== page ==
Between the age of 3 and when I moved to Taipei in August 2007, I think I only made a total of three or four trips to Taiwan. The last one was in December 2006 to visit Ron… and the last one before that was in December 1992 for a family reunion on my Dad’s side. During the 14 years in between, my family and I didn’t go to Taiwan because both sets of my grandparents lived in the US or Canada and our other relatives would fly over to see them.
Most of the photos my family took on those long-ago trips were indoor group shots or during visits to landmarks like the Taipei Zoo. Taipei (and the rest of Taiwan) has changed so much over the last three decades that I wish we also had more streetscape photos. My father told me that when he was a teenager, the area at the corner of Shida Rd (師大路) and Heping E Rd (和平東路), where Shida now has dorms and classrooms, was covered with ramshackle dwellings, many of which were either illegal or not built to code. Heping E Rd was also a lot narrower — my maternal grandfather had a paint store that stood in the middle of what is now the street. The East District was planted over with fields, where farmers in raincoats made of rushes harvested vegetables.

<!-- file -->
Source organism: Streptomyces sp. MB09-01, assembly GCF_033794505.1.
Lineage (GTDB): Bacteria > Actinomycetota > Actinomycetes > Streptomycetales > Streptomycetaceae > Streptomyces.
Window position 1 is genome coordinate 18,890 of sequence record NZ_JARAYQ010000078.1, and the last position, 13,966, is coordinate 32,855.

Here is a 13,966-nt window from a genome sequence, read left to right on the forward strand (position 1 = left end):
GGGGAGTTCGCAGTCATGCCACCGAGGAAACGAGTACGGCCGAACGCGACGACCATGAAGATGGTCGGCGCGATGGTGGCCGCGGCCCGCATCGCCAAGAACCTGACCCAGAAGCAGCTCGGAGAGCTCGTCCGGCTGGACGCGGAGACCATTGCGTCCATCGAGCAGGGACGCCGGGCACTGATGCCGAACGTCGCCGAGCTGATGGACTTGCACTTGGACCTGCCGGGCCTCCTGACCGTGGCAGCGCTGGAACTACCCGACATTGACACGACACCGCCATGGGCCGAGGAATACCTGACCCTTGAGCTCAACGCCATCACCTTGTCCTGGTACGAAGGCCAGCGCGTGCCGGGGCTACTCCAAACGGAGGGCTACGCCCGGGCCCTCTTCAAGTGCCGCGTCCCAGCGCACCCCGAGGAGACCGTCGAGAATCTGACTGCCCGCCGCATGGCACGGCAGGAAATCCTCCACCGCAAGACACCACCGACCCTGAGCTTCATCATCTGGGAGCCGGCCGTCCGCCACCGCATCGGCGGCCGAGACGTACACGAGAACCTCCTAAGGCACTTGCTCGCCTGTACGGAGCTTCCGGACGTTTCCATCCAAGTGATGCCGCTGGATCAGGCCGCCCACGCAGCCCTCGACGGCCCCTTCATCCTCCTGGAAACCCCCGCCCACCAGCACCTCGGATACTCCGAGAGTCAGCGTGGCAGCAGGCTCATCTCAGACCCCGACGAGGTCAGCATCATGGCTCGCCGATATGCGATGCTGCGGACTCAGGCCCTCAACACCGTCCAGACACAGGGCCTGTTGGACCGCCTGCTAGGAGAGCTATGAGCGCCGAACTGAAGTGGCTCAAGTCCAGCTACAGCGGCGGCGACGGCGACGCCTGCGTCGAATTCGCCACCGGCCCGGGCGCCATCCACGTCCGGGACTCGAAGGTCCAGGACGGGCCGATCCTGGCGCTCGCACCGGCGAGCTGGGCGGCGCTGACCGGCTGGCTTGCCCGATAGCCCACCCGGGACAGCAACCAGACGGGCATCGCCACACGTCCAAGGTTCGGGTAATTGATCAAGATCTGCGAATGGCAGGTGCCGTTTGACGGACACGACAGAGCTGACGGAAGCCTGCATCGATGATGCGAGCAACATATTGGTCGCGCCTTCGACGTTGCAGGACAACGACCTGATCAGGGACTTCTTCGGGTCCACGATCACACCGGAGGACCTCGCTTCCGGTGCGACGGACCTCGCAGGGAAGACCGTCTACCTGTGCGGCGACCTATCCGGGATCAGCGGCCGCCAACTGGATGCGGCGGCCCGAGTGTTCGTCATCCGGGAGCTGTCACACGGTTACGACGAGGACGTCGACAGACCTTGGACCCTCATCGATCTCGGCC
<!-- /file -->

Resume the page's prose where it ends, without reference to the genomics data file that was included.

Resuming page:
A lot of changes also took place during the 1980s and 1990s (and continue to this day, despite Taiwan’s slowing economic development). These two photos of the landmark formerly known as the Chiang Kai-Shek Memorial Hall (中正紀念堂), then formerly known as the National Taiwan Democracy Memorial Hall (國立臺灣民主紀念館), and now known again as the Chiang Kai-Shek Memorial Hall, illustrate some of the changes in Taipei’s appearance (not to mention my family’s). The plaza is paved in concrete, instead of lined with tiles, the plants are just a bunch of small trees in pots and the National Theater (國家戲劇院) and National Concert Hall (國家音樂廳) had yet to be completed. These photos were taken in 1985, as you can tell by the timestamps:
Speaking of the name change, does anyone else have trouble keeping track of what is going on? I personally think that the CKS Memorial Hall should just called the Trysting Spot (幽會中心, yōuhuì zhōngxīn) because the little tree-lined nooks and crannies in the parks are apparently popular make-out spots for local teens. I mean, the place doesn’t reek of young romance to me, but I’m married, so what do I know? Ha!
Anyway, I once came upon a blog entry about the many changes in Taipei’s infrastructure over the past 10 years by someone who has traveled here frequently on business. I’ve lost the link, and if anyone could send it to me I’d appreciate it.